Figure 6. Left to Right: Marana, Arizona greenhouse, Climate FieldView™ platform mapping information, seed processing, drone observation, and new corn product. Figure 6. Left to Right: Marana, Arizona, greenhouse; Climate FieldView™ platform mapping information; seed processing; drone observation; and new corn product.

Jake Evans


Monsanto Company is a member of Excellence Through Stewardship® (ETS). Monsanto products are commercialized in accordance with ETS Product Launch Stewardship Guidance, and in compliance with Monsanto’s Policy for Commercialization of Biotechnology-Derived Plant Products in Commodity Crops. Commercialized products have been approved for import into key export markets with functioning regulatory systems. Any crop or material produced from this product can only be exported to, or used, processed or sold in countries where all necessary regulatory approvals have been granted. It is a violation of national and international law to move material containing biotech traits across boundaries into nations where import is not permitted. Growers should talk to their grain handler or product purchaser to confirm their buying position for this product. Excellence Through Stewardship® is a registered trademark of Excellence Through Stewardship.

ALWAYS READ AND FOLLOW PESTICIDE LABEL DIRECTIONS. B.t. products may not yet be registered in all states. Check with your seed brand representative for the registration status in your state.

IMPORTANT IRM INFORMATION: RIB Complete® corn blend products do not require the planting of a structured refuge except in the Cotton-Growing Area where corn earworm is a significant pest. See the IRM/Grower Guide for additional information. Always read and follow IRM requirements.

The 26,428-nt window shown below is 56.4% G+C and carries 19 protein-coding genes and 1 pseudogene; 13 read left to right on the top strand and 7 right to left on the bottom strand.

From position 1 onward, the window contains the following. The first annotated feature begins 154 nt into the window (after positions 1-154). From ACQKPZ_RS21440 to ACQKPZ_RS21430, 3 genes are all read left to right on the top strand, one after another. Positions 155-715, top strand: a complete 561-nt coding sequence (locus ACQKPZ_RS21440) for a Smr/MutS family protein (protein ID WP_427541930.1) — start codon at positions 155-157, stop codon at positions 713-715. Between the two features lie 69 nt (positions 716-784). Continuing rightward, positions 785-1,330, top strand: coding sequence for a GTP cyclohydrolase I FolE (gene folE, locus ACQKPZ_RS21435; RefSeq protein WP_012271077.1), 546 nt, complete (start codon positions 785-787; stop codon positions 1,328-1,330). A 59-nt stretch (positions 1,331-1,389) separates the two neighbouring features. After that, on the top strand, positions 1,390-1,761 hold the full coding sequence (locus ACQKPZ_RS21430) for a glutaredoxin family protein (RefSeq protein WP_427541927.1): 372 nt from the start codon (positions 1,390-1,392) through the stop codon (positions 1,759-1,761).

Performance may vary, from location to location and from year to year, as local growing, soil and weather conditions may vary. Growers should evaluate data from multiple locations and years whenever possible and should consider the impacts of these conditions on the grower’s fields.

Roundup Ready® 2 Technology contains genes that confer tolerance to glyphosate. Glyphosate will kill crops that are not tolerant to glyphosate. Insect control technology provided by Vip3A is utilized under license from Syngenta Crop Protection AG. Channel® and the Arrow Design® and Seedsmanship At Work® are registered trademarks of Channel Bio, LLC. Climate FieldView™ services provide estimates or recommendations based on models. These do not guarantee results. Consult your agronomist, commodities broker and other service professionals before making financial, risk management, and farming decisions. More information at FieldView™ is a trademark of The Climate Corporation. Herculex® is a registered trademark of Dow AgroSciences LLC. Agrisure Viptera® is a registered trademark of a Syngenta group company. LibertyLink® and the Water Droplet Design® is a trademark of BASF Corporation. Respect the Refuge and Corn Design® and Respect the Refuge® are registered trademarks of National Corn Growers Association. Roundup Ready 2 Technology and Design™, Roundup Ready®, SmartStax® and Trecepta® are trademarks of Bayer Group. All other trademarks are the property of their respective owners. ©2020 Bayer Group. All rights reserved.